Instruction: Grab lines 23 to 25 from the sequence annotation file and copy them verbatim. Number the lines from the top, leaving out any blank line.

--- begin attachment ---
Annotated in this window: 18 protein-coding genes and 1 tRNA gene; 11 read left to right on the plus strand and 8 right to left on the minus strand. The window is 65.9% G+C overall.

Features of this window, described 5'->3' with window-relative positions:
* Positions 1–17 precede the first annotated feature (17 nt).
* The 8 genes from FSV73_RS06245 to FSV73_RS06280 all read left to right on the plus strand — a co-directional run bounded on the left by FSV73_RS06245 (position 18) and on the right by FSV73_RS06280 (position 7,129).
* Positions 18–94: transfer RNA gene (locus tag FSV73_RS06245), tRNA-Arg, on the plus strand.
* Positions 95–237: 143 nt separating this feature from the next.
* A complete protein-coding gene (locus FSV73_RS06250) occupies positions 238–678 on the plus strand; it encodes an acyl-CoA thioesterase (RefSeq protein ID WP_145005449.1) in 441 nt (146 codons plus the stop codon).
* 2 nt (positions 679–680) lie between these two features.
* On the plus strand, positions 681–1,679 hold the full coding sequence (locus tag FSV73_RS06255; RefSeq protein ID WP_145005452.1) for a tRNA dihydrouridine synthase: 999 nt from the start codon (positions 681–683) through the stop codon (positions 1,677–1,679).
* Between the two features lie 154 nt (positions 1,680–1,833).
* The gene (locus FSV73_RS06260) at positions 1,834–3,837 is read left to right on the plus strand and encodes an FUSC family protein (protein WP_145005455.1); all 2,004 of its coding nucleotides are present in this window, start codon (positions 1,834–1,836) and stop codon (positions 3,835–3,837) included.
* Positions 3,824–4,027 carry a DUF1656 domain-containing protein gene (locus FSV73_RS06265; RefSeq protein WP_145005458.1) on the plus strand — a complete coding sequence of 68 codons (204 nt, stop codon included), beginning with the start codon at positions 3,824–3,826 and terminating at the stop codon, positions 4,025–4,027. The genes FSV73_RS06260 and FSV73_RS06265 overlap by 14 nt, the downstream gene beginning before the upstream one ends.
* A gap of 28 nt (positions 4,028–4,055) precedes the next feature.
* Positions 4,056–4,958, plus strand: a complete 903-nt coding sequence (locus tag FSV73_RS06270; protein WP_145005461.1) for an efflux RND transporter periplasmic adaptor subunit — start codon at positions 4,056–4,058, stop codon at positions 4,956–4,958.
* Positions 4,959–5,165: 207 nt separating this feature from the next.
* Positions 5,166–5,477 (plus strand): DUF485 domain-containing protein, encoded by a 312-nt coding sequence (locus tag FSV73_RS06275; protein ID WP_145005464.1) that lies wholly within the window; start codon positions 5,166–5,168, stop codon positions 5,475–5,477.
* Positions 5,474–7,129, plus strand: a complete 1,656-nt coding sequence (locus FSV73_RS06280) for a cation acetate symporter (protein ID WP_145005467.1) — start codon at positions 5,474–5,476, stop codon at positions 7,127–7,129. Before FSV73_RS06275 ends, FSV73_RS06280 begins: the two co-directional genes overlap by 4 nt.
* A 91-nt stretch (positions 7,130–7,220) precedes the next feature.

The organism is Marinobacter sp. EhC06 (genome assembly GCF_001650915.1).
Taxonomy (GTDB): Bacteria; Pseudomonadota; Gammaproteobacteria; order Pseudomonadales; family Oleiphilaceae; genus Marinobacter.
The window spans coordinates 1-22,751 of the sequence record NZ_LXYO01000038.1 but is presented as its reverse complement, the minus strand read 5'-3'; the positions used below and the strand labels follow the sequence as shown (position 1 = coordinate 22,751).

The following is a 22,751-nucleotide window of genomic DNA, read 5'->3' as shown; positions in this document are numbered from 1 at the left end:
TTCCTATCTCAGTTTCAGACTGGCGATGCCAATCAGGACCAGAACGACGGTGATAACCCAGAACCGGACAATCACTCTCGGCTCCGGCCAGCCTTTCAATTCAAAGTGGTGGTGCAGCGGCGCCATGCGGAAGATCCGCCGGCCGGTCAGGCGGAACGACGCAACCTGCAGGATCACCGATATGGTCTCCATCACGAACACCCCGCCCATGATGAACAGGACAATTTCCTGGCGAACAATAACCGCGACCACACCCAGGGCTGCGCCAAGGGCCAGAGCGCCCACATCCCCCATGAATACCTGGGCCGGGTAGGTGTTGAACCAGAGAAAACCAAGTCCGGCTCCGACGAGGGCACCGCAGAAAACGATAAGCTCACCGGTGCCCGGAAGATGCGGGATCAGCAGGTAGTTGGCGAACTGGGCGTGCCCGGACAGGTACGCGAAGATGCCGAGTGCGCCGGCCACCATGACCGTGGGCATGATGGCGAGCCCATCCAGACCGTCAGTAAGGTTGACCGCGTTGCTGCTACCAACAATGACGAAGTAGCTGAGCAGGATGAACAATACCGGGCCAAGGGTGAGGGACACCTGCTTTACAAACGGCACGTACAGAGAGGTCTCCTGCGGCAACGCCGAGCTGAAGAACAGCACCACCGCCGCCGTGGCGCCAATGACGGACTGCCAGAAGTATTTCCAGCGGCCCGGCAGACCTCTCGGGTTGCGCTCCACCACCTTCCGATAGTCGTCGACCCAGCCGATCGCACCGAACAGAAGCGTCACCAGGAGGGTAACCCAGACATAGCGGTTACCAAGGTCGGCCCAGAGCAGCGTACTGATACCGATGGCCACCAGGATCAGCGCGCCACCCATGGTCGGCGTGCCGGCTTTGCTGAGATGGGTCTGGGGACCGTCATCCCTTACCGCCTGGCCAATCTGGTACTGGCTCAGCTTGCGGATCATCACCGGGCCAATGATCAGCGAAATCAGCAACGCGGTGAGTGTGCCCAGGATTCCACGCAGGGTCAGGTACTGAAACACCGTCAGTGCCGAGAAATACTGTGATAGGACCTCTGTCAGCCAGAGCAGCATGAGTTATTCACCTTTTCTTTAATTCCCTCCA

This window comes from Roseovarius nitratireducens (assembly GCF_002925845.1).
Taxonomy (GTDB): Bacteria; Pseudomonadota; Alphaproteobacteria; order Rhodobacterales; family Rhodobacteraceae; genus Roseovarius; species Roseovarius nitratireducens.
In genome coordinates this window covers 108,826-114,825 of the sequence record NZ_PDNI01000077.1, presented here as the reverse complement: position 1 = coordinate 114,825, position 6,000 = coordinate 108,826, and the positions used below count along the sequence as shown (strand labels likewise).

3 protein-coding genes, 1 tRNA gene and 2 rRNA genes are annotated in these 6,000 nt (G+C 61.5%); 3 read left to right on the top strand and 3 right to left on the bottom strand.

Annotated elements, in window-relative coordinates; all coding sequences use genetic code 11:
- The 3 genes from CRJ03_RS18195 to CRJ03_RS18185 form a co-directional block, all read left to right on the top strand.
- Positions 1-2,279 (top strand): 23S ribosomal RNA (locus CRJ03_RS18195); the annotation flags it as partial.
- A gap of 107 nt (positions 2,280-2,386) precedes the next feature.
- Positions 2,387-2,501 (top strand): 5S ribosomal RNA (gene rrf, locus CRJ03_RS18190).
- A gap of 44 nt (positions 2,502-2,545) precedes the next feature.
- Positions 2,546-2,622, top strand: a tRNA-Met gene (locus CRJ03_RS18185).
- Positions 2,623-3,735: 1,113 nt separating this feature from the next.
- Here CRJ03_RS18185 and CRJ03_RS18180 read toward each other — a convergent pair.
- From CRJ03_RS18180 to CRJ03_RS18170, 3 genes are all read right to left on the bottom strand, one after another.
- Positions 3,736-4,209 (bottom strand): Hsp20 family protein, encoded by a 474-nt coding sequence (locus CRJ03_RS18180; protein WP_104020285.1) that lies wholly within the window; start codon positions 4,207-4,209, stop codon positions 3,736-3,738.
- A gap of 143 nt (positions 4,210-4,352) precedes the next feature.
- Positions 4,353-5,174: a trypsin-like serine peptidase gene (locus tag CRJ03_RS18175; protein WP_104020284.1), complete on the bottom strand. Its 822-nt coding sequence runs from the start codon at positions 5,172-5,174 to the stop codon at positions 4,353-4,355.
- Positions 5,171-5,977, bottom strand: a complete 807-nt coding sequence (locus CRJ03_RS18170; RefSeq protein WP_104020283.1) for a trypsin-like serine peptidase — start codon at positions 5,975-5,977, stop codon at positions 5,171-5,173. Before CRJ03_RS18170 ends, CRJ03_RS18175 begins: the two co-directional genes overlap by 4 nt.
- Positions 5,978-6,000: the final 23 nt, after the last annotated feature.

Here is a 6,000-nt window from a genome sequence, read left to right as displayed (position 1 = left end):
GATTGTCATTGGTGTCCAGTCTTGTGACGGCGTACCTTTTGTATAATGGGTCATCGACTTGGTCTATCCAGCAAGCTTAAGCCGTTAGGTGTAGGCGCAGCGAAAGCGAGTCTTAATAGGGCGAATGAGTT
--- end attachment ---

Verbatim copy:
TTCCTATCTCAGTTTCAGACTGGCGATGCCAATCAGGACCAGAACGACGGTGATAACCCAGAACCGGACAATCACTCTCGGCTCCGGCCAGCCTTTCAATTCAAAGTGGTGGTGCAGCGGCGCCATGCGGAAGATCCGCCGGCCGGTCAGGCGGAACGACGCAACCTGCAGGATCACCGATATGGTCTCCATCACGAACACCCCGCCCATGATGAACAGGACAATTTCCTGGCGAACAATAACCGCGACCACACCCAGGGCTGCGCCAAGGGCCAGAGCGCCCACATCCCCCATGAATACCTGGGCCGGGTAGGTGTTGAACCAGAGAAAACCAAGTCCGGCTCCGACGAGGGCACCGCAGAAAACGATAAGCTCACCGGTGCCCGGAAGATGCGGGATCAGCAGGTAGTTGGCGAACTGGGCGTGCCCGGACAGGTACGCGAAGATGCCGAGTGCGCCGGCCACCATGACCGTGGGCATGATGGCGAGCCCATCCAGACCGTCAGTAAGGTTGACCGCGTTGCTGCTACCAACAATGACGAAGTAGCTGAGCAGGATGAACAATACCGGGCCAAGGGTGAGGGACACCTGCTTTACAAACGGCACGTACAGAGAGGTCTCCTGCGGCAACGCCGAGCTGAAGAACAGCACCACCGCCGCCGTGGCGCCAATGACGGACTGCCAGAAGTATTTCCAGCGGCCCGGCAGACCTCTCGGGTTGCGCTCCACCACCTTCCGATAGTCGTCGACCCAGCCGATCGCACCGAACAGAAGCGTCACCAGGAGGGTAACCCAGACATAGCGGTTACCAAGGTCGGCCCAGAGCAGCGTACTGATACCGATGGCCACCAGGATCAGCGCGCCACCCATGGTCGGCGTGCCGGCTTTGCTGAGATGGGTCTGGGGACCGTCATCCCTTACCGCCTGGCCAATCTGGTACTGGCTCAGCTTGCGGATCATCACCGGGCCAATGATCAGCGAAATCAGCAACGCGGTGAGTGTGCCCAGGATTCCACGCAGGGTCAGGTACTGAAACACCGTCAGTGCCGAGAAATACTGTGATAGGACCTCTGTCAGCCAGAGCAGCATGAGTTATTCACCTTTTCTTTAATTCCCTCCA

This window comes from Roseovarius nitratireducens (assembly GCF_002925845.1).
Taxonomy (GTDB): Bacteria; Pseudomonadota; Alphaproteobacteria; order Rhodobacterales; family Rhodobacteraceae; genus Roseovarius; species Roseovarius nitratireducens.